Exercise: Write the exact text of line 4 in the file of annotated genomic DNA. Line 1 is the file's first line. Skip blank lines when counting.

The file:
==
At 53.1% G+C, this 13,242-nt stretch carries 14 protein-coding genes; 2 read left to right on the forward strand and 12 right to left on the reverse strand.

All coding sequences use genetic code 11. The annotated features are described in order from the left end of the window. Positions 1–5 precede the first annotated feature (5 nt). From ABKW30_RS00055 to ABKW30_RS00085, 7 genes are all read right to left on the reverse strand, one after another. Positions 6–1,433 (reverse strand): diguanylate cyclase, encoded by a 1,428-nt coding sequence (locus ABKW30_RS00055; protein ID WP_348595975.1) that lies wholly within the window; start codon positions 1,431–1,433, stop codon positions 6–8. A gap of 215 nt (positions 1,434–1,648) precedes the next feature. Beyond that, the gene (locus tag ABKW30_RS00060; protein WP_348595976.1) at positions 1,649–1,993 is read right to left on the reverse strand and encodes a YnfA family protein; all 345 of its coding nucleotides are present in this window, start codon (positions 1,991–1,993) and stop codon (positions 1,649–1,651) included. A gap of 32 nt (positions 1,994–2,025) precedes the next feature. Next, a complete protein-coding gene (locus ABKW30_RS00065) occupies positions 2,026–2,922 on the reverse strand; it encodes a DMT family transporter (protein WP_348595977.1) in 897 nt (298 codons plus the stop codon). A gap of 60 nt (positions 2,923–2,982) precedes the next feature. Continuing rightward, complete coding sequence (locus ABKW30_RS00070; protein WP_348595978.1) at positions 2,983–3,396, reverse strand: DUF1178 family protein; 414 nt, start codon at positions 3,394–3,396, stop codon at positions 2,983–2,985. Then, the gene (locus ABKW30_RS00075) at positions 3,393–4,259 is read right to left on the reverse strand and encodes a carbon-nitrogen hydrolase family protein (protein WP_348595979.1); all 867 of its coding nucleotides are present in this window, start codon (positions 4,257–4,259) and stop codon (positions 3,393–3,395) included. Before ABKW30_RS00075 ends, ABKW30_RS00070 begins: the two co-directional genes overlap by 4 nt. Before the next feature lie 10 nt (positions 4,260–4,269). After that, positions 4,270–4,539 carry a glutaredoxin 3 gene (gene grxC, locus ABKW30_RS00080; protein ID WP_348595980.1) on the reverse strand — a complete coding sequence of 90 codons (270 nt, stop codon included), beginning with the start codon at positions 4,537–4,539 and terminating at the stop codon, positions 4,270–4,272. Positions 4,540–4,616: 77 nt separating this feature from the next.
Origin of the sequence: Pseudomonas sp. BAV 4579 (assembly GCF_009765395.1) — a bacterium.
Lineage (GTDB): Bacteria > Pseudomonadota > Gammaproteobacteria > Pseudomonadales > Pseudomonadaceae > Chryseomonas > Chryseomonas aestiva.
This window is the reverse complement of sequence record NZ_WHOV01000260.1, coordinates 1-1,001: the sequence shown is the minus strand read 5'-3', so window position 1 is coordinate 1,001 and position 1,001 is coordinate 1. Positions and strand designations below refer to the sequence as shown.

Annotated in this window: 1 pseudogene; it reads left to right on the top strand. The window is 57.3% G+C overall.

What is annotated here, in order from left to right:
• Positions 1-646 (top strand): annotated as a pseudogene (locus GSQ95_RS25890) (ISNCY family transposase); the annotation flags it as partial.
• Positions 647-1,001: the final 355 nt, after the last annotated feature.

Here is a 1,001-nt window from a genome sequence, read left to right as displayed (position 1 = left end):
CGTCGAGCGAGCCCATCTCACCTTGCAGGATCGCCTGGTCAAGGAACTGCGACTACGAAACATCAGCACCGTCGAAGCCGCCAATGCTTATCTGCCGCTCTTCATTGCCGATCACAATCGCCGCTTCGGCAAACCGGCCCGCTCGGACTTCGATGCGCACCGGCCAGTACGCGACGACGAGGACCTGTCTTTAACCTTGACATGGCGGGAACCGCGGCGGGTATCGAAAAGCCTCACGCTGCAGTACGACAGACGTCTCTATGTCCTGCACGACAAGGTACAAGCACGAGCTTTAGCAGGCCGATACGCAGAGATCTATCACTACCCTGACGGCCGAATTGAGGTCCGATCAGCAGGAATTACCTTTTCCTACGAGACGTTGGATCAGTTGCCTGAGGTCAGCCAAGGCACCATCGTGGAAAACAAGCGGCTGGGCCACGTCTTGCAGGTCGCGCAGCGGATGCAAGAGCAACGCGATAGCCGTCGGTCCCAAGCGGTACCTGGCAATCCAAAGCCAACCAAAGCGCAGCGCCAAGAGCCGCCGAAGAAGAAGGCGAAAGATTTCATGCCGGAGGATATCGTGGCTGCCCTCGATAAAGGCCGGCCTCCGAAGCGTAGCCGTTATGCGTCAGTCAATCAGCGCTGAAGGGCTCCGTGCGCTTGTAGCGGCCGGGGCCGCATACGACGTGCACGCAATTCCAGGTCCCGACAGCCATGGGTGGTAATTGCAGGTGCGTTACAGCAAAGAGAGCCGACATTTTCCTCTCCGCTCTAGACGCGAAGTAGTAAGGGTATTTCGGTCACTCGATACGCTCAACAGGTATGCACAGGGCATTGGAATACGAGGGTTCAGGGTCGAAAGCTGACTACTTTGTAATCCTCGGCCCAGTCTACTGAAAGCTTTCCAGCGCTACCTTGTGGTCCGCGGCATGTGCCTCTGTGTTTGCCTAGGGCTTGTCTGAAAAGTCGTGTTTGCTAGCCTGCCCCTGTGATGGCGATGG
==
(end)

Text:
Lineage (GTDB): Bacteria > Pseudomonadota > Gammaproteobacteria > Pseudomonadales > Pseudomonadaceae > Chryseomonas > Chryseomonas aestiva.